Tánaiste Joan Burton has said her party is needed to bring “balance and focus” to government.
It follows comments made by her Labour colleague Brendan Howlin who warned a Fine Gael government would introduce Tory-style changes to legislation if left without the watch of Labour.
Reacting, Ms Burton admitted that both parties “have different traditions and backgrounds” adding that Labour has a “unique input” in government which brings a balance to how the benefits of the recovery are shared out.
But Fianna Fáil’s public expenditure spokesman Sean Fleming said the Labour party’s new-found concern for public services is too little, too late.
Minister for Public Expenditure and Reform, Mr Howlin warned that without the “balancing effect” of Labour, Fine Gael could introduce changes to legislation similar to what is now happening in the UK.
“The Lib Dems are now out of government and in the first year of the Tories having a single-party government, they have introduced draconian trade union legislation and they have produced taxation measures that certainly inflict the greatest harm on the weaker,” Mr Howlin told the Sunday Business Post.
But while acknowledging the different policy backgrounds Labour and Fine Gael come from, Ms Burton yesterday said the coalition had worked together over the past five years.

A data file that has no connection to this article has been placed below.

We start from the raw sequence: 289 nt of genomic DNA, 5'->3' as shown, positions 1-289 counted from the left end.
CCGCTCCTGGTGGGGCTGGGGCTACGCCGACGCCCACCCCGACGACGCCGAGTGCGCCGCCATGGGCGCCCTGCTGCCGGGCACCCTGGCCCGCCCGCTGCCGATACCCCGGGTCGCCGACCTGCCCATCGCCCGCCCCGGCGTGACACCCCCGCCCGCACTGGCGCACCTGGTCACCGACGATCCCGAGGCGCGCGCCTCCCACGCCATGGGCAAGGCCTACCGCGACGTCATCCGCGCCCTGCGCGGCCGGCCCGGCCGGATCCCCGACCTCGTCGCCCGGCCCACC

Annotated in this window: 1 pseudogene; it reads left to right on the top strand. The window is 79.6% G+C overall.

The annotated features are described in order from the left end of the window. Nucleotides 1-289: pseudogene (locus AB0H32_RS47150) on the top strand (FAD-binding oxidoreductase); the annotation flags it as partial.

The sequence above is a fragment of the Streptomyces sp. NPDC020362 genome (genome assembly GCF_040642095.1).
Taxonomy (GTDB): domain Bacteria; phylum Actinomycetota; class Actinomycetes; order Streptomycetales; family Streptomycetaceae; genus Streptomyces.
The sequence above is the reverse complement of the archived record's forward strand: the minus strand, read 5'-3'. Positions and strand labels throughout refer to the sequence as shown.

“While we have different traditions and backgrounds, we have a huge common shared programme which we worked on for the betterment of the country and that’s the way it will continue if this government is elected.
“Obviously we both bring different emphasis to the table but it is in the context of a very strong shared programme over the last five years and we can do that again over the next five years.”
She added that nearly all ministers had given interviews in recent months and said “as Brendan did in his interview, that the emphasis is on getting this government elected because it’s good for the country and it will get more people back to work”.
“But also then emphasising Labour’s unique input into government, which is to bring balance and focus, particularly around employment and around sharing the benefits of the recovery out to everybody,” the Tánaiste said.
Mr Fleming said it was ironic that the Labour party are taking about the importance of protecting public service given that they had spent the last five years in Government eroding frontline services.
“The Labour Party has worked closely with Fine Gael to close schools, Garda stations and cutback on community healthcare services,” he said.
“They also oversaw a reduction in local services such as the closure of post offices which has left many towns and villages struggling to survive.
"The Labour Party also worked with Fine Gael to cut back on hospital services which has resulted in chaos in our Emergency Departments.”
Ms Burton also defended her record on providing housing and helping those on rent allowance after Fr Peter McVerry hit out at the Tánaiste for refusing to increase rent allowance thresholds.
But speaking at Ireland’s International Creative Expo at the RDS yesterday Ms Burton said: “We are proving homes and funding homes for 65,000 people roughly at the moment through the Department of Social Protection and rent allowance.
“We now review rent allowance on a one-to-one basis.”
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